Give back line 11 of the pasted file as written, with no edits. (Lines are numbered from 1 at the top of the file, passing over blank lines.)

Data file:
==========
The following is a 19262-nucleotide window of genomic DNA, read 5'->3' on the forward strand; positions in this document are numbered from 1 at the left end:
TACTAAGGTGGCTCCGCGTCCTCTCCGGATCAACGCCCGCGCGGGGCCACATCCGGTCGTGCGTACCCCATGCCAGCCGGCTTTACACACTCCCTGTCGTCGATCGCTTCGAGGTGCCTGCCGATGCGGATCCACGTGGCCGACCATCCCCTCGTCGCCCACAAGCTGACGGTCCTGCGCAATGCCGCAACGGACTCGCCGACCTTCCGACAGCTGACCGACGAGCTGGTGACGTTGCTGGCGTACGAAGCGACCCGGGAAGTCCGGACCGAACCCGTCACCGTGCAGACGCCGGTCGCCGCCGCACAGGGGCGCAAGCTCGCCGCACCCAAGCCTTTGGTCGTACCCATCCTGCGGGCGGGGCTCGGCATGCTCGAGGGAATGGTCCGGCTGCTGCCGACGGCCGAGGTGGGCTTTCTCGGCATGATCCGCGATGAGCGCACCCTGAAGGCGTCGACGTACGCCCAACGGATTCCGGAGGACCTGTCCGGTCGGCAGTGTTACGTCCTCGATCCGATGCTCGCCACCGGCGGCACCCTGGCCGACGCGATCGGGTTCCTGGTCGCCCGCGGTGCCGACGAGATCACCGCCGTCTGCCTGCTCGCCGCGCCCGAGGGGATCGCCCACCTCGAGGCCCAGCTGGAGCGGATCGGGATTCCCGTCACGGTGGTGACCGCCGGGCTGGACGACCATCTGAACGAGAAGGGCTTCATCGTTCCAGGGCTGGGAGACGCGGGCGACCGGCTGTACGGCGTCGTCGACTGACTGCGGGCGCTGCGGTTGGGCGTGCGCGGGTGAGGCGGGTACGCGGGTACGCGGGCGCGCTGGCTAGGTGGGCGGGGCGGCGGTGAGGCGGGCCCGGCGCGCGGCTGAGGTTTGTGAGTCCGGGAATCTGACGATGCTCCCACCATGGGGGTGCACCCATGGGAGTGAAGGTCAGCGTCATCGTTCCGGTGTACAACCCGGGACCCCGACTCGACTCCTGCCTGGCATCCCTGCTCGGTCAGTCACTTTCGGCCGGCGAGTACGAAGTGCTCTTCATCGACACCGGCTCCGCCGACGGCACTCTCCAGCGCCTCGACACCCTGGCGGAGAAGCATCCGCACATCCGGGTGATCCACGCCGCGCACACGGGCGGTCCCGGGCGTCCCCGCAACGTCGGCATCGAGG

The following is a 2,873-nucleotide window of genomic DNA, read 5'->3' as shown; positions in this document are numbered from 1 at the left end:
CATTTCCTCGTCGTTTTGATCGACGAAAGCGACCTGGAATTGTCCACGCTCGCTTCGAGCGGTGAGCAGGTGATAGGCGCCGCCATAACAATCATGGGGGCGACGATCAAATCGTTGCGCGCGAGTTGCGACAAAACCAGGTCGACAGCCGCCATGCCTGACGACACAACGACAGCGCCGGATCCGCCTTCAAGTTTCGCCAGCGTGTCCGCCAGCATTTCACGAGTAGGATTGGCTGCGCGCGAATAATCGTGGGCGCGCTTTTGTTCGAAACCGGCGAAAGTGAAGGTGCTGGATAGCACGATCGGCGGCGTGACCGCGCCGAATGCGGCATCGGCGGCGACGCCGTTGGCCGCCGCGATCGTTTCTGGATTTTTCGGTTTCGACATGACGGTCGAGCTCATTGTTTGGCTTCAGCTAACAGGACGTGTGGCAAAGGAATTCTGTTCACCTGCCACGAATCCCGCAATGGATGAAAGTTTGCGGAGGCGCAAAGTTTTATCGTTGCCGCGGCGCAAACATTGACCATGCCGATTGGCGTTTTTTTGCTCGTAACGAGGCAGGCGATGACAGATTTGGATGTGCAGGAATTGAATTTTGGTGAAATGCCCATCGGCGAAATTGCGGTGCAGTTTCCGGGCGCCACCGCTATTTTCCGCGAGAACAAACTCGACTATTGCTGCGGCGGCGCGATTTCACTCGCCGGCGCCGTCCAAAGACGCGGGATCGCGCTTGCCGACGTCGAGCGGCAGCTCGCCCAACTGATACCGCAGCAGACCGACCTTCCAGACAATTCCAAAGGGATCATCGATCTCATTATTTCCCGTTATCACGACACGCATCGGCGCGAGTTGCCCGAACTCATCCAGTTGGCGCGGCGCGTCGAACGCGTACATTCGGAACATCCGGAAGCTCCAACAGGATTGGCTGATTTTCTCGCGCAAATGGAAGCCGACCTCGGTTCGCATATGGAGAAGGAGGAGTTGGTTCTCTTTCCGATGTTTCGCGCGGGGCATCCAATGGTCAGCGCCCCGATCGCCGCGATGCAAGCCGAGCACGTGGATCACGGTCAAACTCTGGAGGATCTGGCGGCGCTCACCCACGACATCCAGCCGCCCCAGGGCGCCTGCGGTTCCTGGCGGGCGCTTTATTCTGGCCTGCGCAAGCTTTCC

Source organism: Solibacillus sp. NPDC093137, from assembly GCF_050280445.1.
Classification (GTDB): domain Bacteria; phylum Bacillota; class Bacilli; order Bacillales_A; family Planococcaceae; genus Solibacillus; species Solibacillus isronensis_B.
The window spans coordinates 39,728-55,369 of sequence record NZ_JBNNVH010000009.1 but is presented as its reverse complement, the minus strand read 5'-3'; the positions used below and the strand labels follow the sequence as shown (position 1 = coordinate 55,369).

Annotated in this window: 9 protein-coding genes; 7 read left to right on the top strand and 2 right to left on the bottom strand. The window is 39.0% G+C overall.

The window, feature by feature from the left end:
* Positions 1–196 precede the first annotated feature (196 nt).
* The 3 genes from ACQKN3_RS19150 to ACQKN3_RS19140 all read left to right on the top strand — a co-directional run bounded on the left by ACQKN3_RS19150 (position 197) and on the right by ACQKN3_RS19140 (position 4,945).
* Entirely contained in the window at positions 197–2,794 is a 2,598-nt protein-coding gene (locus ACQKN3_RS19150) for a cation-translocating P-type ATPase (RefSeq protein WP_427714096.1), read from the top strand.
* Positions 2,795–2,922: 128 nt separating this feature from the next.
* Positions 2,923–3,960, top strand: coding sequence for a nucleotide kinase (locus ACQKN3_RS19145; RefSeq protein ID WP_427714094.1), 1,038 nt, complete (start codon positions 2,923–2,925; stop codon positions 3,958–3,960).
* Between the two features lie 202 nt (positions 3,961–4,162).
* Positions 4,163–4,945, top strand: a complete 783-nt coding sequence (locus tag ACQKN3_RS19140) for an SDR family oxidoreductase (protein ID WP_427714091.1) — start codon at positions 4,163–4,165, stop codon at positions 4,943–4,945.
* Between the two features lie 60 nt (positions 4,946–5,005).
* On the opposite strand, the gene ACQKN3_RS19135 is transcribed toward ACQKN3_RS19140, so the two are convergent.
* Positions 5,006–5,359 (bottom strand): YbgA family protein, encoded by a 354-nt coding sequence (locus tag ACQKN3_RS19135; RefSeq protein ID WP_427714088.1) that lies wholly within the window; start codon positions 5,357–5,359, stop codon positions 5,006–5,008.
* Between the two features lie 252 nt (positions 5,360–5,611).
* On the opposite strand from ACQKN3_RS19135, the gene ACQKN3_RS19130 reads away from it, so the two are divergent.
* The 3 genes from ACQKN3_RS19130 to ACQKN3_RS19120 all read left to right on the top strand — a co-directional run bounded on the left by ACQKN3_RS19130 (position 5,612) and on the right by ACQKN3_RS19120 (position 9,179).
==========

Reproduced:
* The 3 genes from ACQKN3_RS19150 to ACQKN3_RS19140 all read left to right on the top strand — a co-directional run bounded on the left by ACQKN3_RS19150 (position 197) and on the right by ACQKN3_RS19140 (position 4,945).